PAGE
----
Do you need a trust for your business?

Published By | Aug 10, 2022 | Trusts |

When you have a small business, one of the things you should think about is obtaining a trust for your business. A trust is helpful because it will help your business continue its normal functions even if you are not there to run it yourself.

Trusts have other benefits, too, such as helping you with tax reductions and assisting with charitable giving. So, for the benefit of your business, having a trust is a great choice.

Choosing a business trust

Business trusts are similar to family or individual trusts, but there are some differences. Business trusts, for example, can have multiple beneficiaries. Multiple trusts may take ownership of a business rather than just one, too.

A business trust is going to vary from state to state, which is something you have to keep in mind based on where your business is based. For example, if your business is in Ohio, you may need to build a trust based on Ohio law rather than in Colorado or North Carolina where you might have a franchise or second location.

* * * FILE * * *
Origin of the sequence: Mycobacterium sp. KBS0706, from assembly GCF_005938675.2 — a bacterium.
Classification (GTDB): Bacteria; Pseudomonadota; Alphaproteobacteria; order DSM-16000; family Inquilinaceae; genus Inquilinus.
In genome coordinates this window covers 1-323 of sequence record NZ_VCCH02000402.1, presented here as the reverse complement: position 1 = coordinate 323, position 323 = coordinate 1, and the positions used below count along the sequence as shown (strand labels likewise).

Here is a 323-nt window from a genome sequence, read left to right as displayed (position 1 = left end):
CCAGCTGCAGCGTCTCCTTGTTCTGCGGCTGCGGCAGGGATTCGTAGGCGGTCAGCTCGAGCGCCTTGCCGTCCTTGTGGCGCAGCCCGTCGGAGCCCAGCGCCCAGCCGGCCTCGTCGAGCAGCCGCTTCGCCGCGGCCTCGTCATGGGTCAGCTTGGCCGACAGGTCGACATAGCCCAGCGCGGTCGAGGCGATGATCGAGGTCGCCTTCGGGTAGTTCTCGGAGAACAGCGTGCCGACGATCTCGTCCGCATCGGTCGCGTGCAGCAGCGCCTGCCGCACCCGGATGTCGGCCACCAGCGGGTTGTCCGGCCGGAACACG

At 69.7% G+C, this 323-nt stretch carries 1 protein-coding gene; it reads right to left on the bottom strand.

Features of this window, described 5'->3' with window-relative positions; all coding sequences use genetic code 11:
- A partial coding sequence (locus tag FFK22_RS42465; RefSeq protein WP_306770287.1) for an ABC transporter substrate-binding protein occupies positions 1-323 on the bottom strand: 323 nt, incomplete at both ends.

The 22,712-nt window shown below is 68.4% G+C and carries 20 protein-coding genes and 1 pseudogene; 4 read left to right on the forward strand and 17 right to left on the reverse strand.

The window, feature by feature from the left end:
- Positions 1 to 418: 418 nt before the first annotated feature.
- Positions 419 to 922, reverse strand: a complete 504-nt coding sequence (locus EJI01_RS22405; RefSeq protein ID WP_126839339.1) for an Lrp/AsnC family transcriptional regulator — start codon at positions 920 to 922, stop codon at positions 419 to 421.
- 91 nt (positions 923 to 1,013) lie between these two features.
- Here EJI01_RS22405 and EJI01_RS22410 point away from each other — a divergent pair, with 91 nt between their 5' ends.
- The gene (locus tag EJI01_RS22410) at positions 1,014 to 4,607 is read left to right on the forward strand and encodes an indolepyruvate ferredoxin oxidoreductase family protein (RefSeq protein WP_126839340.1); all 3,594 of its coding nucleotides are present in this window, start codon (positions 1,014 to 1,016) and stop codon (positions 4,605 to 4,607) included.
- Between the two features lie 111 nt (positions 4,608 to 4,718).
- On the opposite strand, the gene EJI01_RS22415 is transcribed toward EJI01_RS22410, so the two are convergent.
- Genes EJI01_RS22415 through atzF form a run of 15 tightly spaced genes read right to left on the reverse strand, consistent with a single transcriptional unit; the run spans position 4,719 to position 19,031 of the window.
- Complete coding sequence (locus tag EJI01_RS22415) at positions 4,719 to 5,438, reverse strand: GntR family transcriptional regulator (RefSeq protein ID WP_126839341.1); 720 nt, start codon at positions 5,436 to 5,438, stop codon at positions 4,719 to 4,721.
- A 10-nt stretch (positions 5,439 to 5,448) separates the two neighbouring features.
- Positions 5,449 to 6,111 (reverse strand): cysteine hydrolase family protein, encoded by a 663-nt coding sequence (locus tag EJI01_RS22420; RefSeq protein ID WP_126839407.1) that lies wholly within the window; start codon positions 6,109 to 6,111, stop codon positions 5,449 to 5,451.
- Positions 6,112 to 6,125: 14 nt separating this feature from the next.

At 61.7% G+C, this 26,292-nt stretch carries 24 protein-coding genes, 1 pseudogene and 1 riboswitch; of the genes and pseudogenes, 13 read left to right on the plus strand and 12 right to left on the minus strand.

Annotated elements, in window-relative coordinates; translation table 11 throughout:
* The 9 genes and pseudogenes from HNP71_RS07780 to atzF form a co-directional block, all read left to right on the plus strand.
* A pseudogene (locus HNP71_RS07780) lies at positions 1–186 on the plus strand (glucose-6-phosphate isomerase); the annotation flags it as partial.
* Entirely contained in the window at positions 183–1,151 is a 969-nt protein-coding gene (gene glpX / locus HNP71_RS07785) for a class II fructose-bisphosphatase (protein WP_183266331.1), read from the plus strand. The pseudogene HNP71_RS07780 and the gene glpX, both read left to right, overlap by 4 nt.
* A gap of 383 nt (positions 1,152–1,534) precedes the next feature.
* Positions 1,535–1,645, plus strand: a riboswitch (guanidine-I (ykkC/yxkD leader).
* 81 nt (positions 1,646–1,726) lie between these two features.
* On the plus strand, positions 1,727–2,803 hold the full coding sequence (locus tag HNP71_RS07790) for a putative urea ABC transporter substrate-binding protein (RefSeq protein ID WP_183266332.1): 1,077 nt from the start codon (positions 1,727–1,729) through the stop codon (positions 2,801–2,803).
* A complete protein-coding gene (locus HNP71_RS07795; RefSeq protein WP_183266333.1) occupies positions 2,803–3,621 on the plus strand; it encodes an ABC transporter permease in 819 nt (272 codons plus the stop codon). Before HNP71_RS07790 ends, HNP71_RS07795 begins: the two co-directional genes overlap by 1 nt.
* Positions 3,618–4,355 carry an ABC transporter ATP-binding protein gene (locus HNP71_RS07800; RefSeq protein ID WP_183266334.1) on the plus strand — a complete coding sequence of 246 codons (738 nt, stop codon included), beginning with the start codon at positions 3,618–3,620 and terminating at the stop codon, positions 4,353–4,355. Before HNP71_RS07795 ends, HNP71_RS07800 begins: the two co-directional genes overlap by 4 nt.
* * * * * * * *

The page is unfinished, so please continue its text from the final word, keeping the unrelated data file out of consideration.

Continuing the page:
Your trust is a legal agreement to keep in mind

Trusts are legal agreements that you need to protect your business. The trust will go over details about how to pass on the business or the length of time before the trust is dissolved. A fiduciary will be hired to maintain the trust and act in the best interests of your business, just like if you had a trust for your own personal assets.

There are several kinds of business trusts you may want to learn more about, including:

  • A grantor trust, which has a grantor, trustee and beneficiary.
  • A simple trust, which has to be verified by the Internal Revenue Service and that pays out to beneficiaries.
  • Complex trusts, which may have distributions and a form of income.

There are many kinds of trusts to consider. If you think that a trust may be right for your business, then you should look into the different kinds of legal trusts and discuss which one may offer the most protections for you, your beneficiaries and your business.